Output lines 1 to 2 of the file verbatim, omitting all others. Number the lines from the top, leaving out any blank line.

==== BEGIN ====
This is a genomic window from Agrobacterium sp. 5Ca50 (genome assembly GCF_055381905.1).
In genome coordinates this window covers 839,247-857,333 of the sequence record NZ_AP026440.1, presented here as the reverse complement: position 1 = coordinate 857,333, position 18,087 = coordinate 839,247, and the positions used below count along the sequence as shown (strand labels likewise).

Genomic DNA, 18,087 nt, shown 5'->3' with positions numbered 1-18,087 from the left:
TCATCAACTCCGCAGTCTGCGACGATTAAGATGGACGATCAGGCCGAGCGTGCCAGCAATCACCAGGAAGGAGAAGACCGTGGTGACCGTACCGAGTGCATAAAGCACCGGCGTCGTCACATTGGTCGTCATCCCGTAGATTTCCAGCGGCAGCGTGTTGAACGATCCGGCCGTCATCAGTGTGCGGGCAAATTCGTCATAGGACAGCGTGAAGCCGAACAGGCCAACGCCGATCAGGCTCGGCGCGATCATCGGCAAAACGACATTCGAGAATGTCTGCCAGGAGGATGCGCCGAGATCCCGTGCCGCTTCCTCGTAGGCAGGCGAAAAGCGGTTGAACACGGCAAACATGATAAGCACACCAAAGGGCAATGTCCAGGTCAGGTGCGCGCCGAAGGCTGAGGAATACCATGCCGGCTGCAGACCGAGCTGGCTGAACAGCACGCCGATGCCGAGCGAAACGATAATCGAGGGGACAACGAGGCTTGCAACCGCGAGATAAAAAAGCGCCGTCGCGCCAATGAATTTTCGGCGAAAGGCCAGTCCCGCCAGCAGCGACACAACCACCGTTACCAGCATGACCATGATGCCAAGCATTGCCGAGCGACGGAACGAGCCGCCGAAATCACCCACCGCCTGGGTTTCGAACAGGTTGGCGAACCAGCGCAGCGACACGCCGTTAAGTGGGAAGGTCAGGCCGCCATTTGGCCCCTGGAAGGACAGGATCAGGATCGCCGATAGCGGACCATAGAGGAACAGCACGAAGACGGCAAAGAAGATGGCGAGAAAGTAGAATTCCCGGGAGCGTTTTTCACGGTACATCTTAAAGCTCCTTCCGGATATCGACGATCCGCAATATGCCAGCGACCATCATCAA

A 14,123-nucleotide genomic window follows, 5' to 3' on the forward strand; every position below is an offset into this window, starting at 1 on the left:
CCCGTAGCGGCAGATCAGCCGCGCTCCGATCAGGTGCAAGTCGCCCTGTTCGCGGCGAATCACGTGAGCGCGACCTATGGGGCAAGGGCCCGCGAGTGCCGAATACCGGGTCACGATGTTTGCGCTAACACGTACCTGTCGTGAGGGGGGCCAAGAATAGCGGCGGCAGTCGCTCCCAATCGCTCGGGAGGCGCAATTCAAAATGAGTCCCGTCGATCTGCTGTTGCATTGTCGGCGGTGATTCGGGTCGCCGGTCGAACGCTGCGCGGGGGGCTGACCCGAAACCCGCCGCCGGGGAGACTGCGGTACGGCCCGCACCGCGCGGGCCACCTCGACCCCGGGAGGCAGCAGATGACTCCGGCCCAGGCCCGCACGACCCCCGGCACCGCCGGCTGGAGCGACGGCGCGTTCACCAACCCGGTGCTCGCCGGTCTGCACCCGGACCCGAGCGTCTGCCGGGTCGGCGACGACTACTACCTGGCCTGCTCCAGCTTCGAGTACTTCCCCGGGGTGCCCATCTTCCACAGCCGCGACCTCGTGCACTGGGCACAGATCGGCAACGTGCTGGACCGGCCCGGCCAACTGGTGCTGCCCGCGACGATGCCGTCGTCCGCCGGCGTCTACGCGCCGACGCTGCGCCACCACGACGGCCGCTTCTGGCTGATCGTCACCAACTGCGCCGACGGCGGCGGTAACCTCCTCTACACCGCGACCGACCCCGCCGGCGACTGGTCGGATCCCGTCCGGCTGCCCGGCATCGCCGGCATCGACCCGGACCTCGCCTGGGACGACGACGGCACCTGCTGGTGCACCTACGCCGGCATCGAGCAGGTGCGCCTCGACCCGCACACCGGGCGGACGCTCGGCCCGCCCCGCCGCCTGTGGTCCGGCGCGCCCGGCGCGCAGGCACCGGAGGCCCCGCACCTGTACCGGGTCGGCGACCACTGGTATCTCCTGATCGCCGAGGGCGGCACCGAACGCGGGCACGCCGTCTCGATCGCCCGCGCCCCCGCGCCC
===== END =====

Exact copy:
This is a genomic window from Agrobacterium sp. 5Ca50 (genome assembly GCF_055381905.1).
In genome coordinates this window covers 839,247-857,333 of the sequence record NZ_AP026440.1, presented here as the reverse complement: position 1 = coordinate 857,333, position 18,087 = coordinate 839,247, and the positions used below count along the sequence as shown (strand labels likewise).